Know The Signs and Symptoms of Sick Chickens and Act Fast Before it's Too Late

Sick chickens are no fun! What I like to see is my flock out free ranging, running around in the sun, being happy and healthy. If I find a chicken that isn’t acting right, I have to investigate and figure out what is wrong.


Chickens try to hide symptoms and act normally as long as possible. This is a survival instinct to protect them and the flock from the eye of predators.

Whatever the problem is, generally by the time I can see it, it already has a few days head start and I have to act fast to help that chicken. I’ve learned from experience that to ignore or forget about it can cost a life and possibly spread of disease. It’s important to be familiar with your chickens and know what to expect from them. Subtle signs can tell you if you have sick chickens or not. Each breed can be a bit different, some having short life spans of only 2 years.

A similar looking chicken might have a live expectancy of 10 years. Knowing the breeds and ages of your chickens is a good idea, too, though not always possible.

You might see any specific symptoms like sneezing, diarrhea, or lethargy, you might see a chicken sitting off by itself, or not coming out of the coop with the rest of the flock.

Any chicken showing unusual activity should be caught and examined. Look for:

  • Parasites
  • Signs of thinness
  • Check eyes and nares for discharge
  • Listen for any breathing rattles
  • Check the rear for signs of diarrhea and feces building up on feathers near the vent
  • Other Signs to Look For

    Another sign of sick chickens can be others in the flock picking on them. This is also survival instinct that would urge healthy flock members to chase the sick and weak away. In a closed yard this harassment can turn deadly since the weak are unable to leave.

    If you suspect sickness or see this kind of harassment of an individual, it’s best to be on the safe side and isolate it. This will protect it and possibly allow it to heal and may prevent the spread of contagious disease.

    If this is an old flock member you may want to humanely euthanize it to prevent suffering, or just allow it to live out its life in comfort, UN-harassed and away from the pecking order of the flock.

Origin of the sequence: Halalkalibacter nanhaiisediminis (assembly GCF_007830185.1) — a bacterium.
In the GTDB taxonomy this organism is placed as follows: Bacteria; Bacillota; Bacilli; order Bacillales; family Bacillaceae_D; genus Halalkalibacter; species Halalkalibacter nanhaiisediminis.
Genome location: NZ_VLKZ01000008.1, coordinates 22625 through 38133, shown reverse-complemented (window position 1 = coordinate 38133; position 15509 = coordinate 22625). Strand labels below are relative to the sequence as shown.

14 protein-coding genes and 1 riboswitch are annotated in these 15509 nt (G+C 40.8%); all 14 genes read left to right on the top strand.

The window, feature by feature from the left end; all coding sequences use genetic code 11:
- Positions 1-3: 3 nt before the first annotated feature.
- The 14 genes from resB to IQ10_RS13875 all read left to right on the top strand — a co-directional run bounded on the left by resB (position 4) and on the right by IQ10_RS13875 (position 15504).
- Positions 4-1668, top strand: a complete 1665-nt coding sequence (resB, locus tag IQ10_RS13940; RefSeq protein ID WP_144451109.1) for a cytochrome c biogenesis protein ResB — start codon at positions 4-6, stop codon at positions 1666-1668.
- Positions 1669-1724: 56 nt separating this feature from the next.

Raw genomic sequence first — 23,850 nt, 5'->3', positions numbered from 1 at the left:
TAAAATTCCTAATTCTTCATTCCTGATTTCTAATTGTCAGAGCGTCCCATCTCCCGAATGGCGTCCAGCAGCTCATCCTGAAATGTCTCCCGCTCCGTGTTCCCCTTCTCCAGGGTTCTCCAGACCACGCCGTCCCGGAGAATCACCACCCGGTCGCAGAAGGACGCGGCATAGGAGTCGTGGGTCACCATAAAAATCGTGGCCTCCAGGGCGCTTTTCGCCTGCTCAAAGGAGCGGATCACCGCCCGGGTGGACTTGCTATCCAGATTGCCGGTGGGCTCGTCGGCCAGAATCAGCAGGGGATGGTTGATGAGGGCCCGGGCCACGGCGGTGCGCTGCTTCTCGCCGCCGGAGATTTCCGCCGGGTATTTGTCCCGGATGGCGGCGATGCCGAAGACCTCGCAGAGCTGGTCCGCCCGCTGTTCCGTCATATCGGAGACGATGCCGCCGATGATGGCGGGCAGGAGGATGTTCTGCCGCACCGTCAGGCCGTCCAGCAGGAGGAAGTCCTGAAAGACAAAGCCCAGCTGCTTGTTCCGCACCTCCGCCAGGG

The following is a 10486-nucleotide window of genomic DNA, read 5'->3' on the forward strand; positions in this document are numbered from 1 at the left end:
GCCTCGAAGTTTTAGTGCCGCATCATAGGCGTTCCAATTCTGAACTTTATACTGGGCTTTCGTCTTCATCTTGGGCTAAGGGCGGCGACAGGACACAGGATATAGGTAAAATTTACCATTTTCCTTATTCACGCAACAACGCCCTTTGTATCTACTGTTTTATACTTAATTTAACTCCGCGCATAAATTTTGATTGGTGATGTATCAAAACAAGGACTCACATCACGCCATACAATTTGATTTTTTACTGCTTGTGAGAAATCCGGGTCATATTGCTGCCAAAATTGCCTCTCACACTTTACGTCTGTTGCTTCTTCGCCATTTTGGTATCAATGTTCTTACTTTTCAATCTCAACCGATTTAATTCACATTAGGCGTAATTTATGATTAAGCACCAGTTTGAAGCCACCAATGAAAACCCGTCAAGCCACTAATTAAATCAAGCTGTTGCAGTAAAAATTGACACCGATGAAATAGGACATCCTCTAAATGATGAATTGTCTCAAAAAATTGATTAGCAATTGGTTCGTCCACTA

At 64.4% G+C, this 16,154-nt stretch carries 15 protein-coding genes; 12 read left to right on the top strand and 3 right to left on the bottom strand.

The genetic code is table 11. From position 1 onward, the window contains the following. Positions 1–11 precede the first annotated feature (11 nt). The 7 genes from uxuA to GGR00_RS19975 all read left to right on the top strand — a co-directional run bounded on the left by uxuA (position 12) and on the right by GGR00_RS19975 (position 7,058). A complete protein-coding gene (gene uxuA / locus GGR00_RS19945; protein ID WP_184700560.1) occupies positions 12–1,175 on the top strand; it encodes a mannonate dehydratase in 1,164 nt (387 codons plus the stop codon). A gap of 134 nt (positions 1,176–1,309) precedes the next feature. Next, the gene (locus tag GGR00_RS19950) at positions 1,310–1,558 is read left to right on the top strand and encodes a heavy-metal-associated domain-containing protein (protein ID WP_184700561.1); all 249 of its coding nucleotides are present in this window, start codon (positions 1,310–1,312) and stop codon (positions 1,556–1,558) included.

Noticing sick chickens will become second nature as you check on your flock daily. It’s a good idea to count chickens when locking them up for the night and watch for any lagging behind when you let them out.

    It’s good flock management. Another part of good flock management is not mixing sizes and ages of chickens. Young chicks introduced into a flock without a mother hen to protect them and help establish them in a flock may be subject to harassment.

    Pecking order and competition for food, water and roosting may lead to sickness and weakness in young chickens leading to slow development, malnutrition and weak immunity to disease.

    Some diseases can be dormant in chickens and only show themselves when overcrowded or unbalanced conditions exist in the flock. Small breeds and young chickens may not do well when mixed with larger chickens. Sick chickens may benefit from isolation and need little doctoring if allowed to rest and recover, free from harassment. The use of antibiotics and medications should be done carefully after making sure they are needed.

    Internal and external parasites may cause weakness in chickens leading to other disease. Parasites feed off vital nutrients that chickens need to remain healthy and thrive. Watching for signs of parasites on chickens and in the coop is important.

    Good hygiene in the coop is very important and sometimes treating for mites living in the coop is necessary.

    With careful inspection of chickens you can notice:

  • Mites
  • Lice
  • Poultry fleas
  • Poor feathering
  • Scaly legs and egg clusters on feathers
  • These are signs that treatment is necessary.

    Chickens need all their resources to remain healthy, all year, but especially in extreme heat or cold. Having to fight the effects of parasites may lead to sick chickens.

    Keeping parasite treatments on hand will speed the process of getting rid of them and may save precious hours and days in beginning treatment. If available, a good poultry vet can help you diagnose specific diseases and offer treatments that will save lives.

    Often a stool sample or taking in one sick chicken for an exam is all that is needed to treat a whole flock. Finding such a vet before you have an emergency on your hands can save money and lives. The best way to keep your flock healthy is good care and feeding. This can help prevent having sick chickens.

    Being cautious and introducing new flock members, after a quarantine period is other. Chickens housed in areas without any direct sunlight are accidents waiting to happen. Natural sunlight helps provide vitamins chickens needs. Providing supplemental vitamins during times of stress is important, too.


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